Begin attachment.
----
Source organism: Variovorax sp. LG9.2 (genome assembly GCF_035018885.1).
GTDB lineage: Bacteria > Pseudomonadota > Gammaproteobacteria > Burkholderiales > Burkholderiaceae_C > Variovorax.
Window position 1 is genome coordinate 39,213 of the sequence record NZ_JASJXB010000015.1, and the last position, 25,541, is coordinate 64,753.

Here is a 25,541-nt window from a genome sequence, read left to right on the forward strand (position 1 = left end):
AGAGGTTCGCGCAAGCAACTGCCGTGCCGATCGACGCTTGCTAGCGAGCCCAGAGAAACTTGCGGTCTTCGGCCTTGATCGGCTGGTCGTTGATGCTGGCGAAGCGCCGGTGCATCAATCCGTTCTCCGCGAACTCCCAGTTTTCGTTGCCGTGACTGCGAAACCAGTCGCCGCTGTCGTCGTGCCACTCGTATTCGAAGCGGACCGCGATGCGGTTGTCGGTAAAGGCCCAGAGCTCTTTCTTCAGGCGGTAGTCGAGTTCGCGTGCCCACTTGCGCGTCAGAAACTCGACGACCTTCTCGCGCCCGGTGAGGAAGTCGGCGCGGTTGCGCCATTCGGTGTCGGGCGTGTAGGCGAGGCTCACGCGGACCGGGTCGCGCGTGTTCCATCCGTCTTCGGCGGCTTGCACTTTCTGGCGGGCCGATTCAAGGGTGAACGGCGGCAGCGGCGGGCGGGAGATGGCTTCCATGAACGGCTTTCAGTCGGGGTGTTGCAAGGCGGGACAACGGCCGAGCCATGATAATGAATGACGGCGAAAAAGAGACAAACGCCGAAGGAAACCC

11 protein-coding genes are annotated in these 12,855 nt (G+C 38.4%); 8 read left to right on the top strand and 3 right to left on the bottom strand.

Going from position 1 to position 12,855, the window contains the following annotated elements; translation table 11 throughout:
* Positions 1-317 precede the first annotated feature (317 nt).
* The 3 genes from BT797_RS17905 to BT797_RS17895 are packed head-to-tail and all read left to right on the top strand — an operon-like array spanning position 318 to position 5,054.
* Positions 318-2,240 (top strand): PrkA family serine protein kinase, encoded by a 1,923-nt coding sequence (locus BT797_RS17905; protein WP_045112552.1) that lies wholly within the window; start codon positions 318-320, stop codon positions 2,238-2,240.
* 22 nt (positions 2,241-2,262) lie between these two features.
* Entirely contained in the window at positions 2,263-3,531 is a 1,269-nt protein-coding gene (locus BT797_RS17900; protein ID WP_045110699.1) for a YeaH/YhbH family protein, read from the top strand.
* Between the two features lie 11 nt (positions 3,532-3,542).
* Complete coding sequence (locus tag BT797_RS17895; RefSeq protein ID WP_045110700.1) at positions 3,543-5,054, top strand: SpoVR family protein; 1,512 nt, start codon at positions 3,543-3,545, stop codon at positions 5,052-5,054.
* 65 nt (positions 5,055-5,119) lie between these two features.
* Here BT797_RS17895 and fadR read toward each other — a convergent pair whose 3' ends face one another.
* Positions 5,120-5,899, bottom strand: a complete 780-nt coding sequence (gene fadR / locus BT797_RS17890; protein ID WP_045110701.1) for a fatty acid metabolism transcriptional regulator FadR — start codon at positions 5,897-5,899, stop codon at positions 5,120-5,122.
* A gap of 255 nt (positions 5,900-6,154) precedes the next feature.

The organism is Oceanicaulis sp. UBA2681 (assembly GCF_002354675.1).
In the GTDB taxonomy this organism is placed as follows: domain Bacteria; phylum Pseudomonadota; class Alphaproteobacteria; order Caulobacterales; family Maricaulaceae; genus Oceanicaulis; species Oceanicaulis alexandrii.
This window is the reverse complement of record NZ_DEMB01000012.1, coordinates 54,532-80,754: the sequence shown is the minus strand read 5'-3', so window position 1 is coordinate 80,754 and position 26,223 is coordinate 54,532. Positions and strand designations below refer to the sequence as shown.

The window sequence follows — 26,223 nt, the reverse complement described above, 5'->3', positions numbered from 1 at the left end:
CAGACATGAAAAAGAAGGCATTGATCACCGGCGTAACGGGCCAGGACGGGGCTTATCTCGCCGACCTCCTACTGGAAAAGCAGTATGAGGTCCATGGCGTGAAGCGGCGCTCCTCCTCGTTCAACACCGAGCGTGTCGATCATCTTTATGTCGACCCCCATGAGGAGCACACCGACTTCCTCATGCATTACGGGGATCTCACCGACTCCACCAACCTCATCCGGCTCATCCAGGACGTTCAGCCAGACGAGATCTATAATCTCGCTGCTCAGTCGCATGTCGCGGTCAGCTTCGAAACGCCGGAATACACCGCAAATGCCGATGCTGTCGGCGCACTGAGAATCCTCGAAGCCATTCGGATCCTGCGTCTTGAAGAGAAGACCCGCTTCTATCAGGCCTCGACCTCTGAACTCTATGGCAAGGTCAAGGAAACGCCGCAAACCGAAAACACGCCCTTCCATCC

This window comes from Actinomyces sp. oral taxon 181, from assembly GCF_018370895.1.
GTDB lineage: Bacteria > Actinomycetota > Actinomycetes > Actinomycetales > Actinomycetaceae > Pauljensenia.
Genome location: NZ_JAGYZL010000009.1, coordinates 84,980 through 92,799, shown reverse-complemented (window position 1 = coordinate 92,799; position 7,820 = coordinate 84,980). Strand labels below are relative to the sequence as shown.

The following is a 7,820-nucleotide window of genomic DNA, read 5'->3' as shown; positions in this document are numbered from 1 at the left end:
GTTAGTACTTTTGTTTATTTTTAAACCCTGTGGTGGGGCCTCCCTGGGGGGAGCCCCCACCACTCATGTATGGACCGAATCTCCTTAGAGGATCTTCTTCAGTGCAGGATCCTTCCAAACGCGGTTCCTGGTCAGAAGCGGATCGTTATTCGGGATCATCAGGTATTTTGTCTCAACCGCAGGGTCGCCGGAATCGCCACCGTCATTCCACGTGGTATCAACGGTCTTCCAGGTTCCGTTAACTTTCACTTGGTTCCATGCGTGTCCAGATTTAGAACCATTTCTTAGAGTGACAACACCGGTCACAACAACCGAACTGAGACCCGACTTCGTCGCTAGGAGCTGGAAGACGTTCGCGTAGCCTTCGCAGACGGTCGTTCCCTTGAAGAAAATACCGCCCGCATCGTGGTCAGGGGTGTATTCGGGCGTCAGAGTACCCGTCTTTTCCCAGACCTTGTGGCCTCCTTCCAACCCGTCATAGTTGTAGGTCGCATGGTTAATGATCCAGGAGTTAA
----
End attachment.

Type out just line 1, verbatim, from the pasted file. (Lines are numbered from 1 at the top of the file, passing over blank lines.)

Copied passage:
Source organism: Variovorax sp. LG9.2 (genome assembly GCF_035018885.1).